£ I came home yesterday and Harry was at a lecture, but all the laundry was clean, folded, and put away, and every single dish we own was clean and dry.  I audibly squealed and then did absolutely nothing productive until he got home.

£ Christmas is in the air!  I wish there was a Messiah sing along I could go to with you.

£ I'm not crazy about my blog header either right now.  I'm not even sure why I fiddled with it.  The whole experience was kind of frustrating.  Some days I just want to put up that photo of those squirrels fighting with light sabers and call it done.

£ Bridge mix.  Gllllllllll.

Friday, November 11, 2011

Tuesday, November 8, 2011


So, I checked out Pinterest.

It took me a while because at first, they made me request an invite, and I was like, "Psh, cha right."  I do not request invites to internet websites.  It felt weird.  But then my sister Merzy kept saying, "No.  Seriously.  Try it."  And she sent me an invite.  I was still skeptical.

And then Merzy MADE me a recipe for lunch from a recipe she found on Pinterest.  And it was AMAZING (I think this was it).  And still I pooh-poohed the whole thing.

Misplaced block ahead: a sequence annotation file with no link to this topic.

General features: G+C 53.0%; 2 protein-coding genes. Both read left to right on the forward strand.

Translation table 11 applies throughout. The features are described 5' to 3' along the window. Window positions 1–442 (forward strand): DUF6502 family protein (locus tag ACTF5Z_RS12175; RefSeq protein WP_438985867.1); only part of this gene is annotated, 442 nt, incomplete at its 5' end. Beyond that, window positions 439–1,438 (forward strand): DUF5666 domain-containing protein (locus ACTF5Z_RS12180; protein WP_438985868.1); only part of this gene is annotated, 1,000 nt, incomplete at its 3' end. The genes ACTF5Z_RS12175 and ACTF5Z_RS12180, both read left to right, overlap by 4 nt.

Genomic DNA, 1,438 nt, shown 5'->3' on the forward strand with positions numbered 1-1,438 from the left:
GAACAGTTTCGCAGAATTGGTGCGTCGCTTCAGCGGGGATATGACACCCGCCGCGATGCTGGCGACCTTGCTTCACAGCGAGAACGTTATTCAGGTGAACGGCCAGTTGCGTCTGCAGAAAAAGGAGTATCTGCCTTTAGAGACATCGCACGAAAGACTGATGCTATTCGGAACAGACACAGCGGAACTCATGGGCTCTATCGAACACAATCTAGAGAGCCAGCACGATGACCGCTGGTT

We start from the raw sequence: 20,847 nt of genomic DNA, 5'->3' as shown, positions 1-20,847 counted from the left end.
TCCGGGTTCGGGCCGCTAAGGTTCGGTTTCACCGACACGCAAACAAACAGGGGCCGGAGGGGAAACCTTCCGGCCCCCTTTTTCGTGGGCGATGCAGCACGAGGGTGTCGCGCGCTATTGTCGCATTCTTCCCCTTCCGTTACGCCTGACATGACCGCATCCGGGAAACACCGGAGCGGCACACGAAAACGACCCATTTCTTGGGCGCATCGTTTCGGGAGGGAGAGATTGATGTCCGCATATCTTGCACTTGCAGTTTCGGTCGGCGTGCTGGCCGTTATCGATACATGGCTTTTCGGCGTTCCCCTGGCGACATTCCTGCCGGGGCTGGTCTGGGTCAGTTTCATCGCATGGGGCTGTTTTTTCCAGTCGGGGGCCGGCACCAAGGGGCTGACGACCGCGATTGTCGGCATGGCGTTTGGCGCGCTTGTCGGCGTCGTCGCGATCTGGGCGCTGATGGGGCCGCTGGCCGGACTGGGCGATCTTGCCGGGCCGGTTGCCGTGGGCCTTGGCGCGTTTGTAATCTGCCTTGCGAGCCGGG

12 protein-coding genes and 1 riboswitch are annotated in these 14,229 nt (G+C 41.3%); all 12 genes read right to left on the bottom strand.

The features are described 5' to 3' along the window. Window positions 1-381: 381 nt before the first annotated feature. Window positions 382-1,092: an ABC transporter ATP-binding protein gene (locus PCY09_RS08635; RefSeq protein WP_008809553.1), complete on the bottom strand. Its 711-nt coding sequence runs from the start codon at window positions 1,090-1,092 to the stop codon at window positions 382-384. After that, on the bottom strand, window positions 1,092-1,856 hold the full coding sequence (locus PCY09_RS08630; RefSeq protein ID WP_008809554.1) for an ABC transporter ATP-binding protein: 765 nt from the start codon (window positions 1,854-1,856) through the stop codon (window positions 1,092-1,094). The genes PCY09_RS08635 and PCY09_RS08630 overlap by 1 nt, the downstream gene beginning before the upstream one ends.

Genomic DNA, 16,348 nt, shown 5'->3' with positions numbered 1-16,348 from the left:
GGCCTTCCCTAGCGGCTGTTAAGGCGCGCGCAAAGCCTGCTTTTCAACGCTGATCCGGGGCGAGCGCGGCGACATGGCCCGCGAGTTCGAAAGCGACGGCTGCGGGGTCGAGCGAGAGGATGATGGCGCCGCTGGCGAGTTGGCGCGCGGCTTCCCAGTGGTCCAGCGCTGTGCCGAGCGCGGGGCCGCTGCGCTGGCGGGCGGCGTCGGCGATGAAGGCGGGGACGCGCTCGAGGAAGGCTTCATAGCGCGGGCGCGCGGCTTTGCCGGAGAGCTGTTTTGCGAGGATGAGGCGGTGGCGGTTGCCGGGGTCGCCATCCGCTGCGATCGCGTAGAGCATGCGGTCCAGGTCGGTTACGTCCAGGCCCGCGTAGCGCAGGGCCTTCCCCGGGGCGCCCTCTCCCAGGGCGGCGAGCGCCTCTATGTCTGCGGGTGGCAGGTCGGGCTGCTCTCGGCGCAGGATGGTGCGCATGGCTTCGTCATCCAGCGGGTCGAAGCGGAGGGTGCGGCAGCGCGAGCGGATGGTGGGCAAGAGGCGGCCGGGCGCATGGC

And then I finally gave in one day because it seems like the best ideas all trace back to Pinterest.

So, now I have another addiction habit.  To yet another internet based network of people/ideas/things.  It is mostly under control, though.

I do have a few thoughts about it.

1) I think Pinterest should be renamed "Things Rich People Do With Their Houses."

2) Or it could be renamed "The Clothing Rich and Trim Girls Wear On City Streets."

Those were actually my only thoughts about Pinterest.  My other current unrelated thoughts include (but are not limited to) the following:

1) I've started painting my nails.  Yes.  Fingers and toes.  I've come a long way, baby.  I actually went to a local CVS and picked out nail polish.  I'm up to 6 colors now.  And I think it's going very well.  Currently I have a peachy nude color on my finger nails and a deep plum on my toes.  I'm so happy I finally arrived to the "pail nolish" party.

2) NaNoWriMo is going smoothly.  Somewhat.

3) I have a new job that has me pretty excited.  The very promise of paychecks makes me want to sing the following:

4) We have started watching "The West Wing."  Meaning, we've been getting the DVDs on Netflix.  When this show was on TV and I was in high school, I used to watch every episode with my Dad.  This was when Tivo was a new fangled thing, and my Dad would pause it periodically to explain the show's finer points.  And while Martin Sheen/the dialogue can be irritating, I love watching this show all over again.  My favorite episode is still "In Excelsis Deo," season 10, episode 1.  And now that it's almost Christmas time (is it yet?), I can watch it with even more enjoyment.